SOUTH KINGSTOWN — After searching for other alternatives, Town Manager Robert Zarnetske informed the town council on Monday night that Glen Rock remains the best option for a possible land swap.
The land swap, if accepted by the Rhode Island Department of Environmental Management and sent on their behalf to the National Park Service for final approval, would allow South County Health to expand its parking into the adjacent Town Farm Park, in exchange for another parcel of land somewhere else in town.
The 35-acre parcel of passive recreation space in the northwest corner of town, known as Glen Rock, could offer residents more opportunities for hiking, birdwatching and fishing. Members of the recreation commission and multiple members of the public stated that they do not see this exchange as “like-kind,” however, and had hoped that other properties be considered.
The long, extensive process of a land swap, is due to the fact that the park space next to the hospital comes with an easement from the National Park Service. The easement is not easily reversed and transferring it to another similar property is much easier said than done.
The town had previously attempted to swap land in the past, allowing the hospital to expand into part of Town Farm Park. The critical error back then, according to Zarnetske, was that money has been swapped rather than deeds — despite the fact that those funds had been used to purchase Tuckertown Park. Roughly two decades later, the issue has never been properly remedied.
In January, the council voted in favor of moving forward with the application but made an amendment that town and hospital administrators continue searching for other possible options.
“We’ve run those to the ground,” Zarnetske told members of the council on Monday night, during his official report. “We have not found any properties that are one, on the market and available to us, and two, that actually seem to be more appropriate or better parcels for the development of a community park.”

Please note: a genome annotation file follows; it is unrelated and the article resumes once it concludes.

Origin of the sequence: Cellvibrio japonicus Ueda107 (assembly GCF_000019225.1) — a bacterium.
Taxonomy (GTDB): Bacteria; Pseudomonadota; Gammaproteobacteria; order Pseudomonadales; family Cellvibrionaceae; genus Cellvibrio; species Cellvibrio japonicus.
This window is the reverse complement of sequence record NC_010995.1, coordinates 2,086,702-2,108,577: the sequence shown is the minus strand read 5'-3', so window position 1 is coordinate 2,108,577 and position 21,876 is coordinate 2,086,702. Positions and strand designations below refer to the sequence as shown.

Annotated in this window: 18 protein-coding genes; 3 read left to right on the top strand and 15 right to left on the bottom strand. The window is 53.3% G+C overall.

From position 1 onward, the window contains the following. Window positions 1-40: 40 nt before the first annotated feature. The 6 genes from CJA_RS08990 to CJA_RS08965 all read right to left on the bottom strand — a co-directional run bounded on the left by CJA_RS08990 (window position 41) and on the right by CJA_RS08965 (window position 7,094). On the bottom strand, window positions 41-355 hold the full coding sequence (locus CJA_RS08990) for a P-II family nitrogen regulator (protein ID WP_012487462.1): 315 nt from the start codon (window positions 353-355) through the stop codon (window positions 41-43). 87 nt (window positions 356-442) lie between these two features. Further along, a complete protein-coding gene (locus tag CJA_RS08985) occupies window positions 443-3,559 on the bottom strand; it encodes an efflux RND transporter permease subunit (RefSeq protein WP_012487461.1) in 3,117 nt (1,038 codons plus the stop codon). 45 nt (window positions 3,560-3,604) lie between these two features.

Recreation commission and community members made multiple suggestions at the most recent public hearing—one of which was purchasing Potter’s Field, land currently under the management and protection of the Kingston Improvement Association.
The hope had been that purchasing the more active recreation space would not only strengthen the application request, but that funds from the purchase could help the non-profit’s fundraising efforts.
“They expressed no interest in doing a swap,” Zarnetske said.
When the council gave a green light to the application process last month, with the caveat that a search for other possible options continue, South County Health President and CEO Aaron Robinson expressed a willingness to find the best possible approach.
“Our intent is to find the most positive, supported approach from the majority of members in this community,” Robinson said on Jan. 27. “If there’s an alternative that has even more support than this does, that is even more positive, we’re willing to explore it.”
Although another option has not been found, Robinson had already expressed faith in the current application last month, believing that it will not only be accepted by DEM but the National Park Service as well.
Since Glen Rock remains the best possible option available at this time, according to Zarnetske, the application to DEM will likely be sent in the next week or two. As part of the application, the town must summarize each public comment and respond to residents before it can be sent off.
This process, Zarnetske said, has been time-consuming.